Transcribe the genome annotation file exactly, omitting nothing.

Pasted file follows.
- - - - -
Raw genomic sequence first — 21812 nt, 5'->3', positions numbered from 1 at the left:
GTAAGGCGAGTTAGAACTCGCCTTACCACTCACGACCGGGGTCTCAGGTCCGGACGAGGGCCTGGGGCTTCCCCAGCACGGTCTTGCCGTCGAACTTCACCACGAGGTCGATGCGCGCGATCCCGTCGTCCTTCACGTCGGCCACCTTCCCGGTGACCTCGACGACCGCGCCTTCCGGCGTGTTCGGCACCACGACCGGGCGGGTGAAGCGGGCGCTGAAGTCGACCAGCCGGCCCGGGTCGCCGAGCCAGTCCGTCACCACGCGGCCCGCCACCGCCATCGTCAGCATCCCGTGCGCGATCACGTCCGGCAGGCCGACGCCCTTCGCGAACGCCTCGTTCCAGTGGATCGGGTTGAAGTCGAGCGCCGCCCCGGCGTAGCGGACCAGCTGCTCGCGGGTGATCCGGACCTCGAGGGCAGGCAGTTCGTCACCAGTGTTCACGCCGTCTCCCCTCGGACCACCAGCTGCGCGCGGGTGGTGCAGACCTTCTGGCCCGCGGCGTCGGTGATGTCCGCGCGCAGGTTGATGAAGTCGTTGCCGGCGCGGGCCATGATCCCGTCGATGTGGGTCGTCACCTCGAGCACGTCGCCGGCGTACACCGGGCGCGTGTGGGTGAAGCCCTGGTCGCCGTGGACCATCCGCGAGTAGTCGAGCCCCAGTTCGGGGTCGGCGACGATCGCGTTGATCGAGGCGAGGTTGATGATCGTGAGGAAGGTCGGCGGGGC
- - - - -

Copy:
Raw genomic sequence first — 21812 nt, 5'->3', positions numbered from 1 at the left:
GTAAGGCGAGTTAGAACTCGCCTTACCACTCACGACCGGGGTCTCAGGTCCGGACGAGGGCCTGGGGCTTCCCCAGCACGGTCTTGCCGTCGAACTTCACCACGAGGTCGATGCGCGCGATCCCGTCGTCCTTCACGTCGGCCACCTTCCCGGTGACCTCGACGACCGCGCCTTCCGGCGTGTTCGGCACCACGACCGGGCGGGTGAAGCGGGCGCTGAAGTCGACCAGCCGGCCCGGGTCGCCGAGCCAGTCCGTCACCACGCGGCCCGCCACCGCCATCGTCAGCATCCCGTGCGCGATCACGTCCGGCAGGCCGACGCCCTTCGCGAACGCCTCGTTCCAGTGGATCGGGTTGAAGTCGAGCGCCGCCCCGGCGTAGCGGACCAGCTGCTCGCGGGTGATCCGGACCTCGAGGGCAGGCAGTTCGTCACCAGTGTTCACGCCGTCTCCCCTCGGACCACCAGCTGCGCGCGGGTGGTGCAGACCTTCTGGCCCGCGGCGTCGGTGATGTCCGCGCGCAGGTTGATGAAGTCGTTGCCGGCGCGGGCCATGATCCCGTCGATGTGGGTCGTCACCTCGAGCACGTCGCCGGCGTACACCGGGCGCGTGTGGGTGAAGCCCTGGTCGCCGTGGACCATCCGCGAGTAGTCGAGCCCCAGTTCGGGGTCGGCGACGATCGCGTTGATCGAGGCGAGGTTGATGATCGTGAGGAAGGTCGGCGGGGC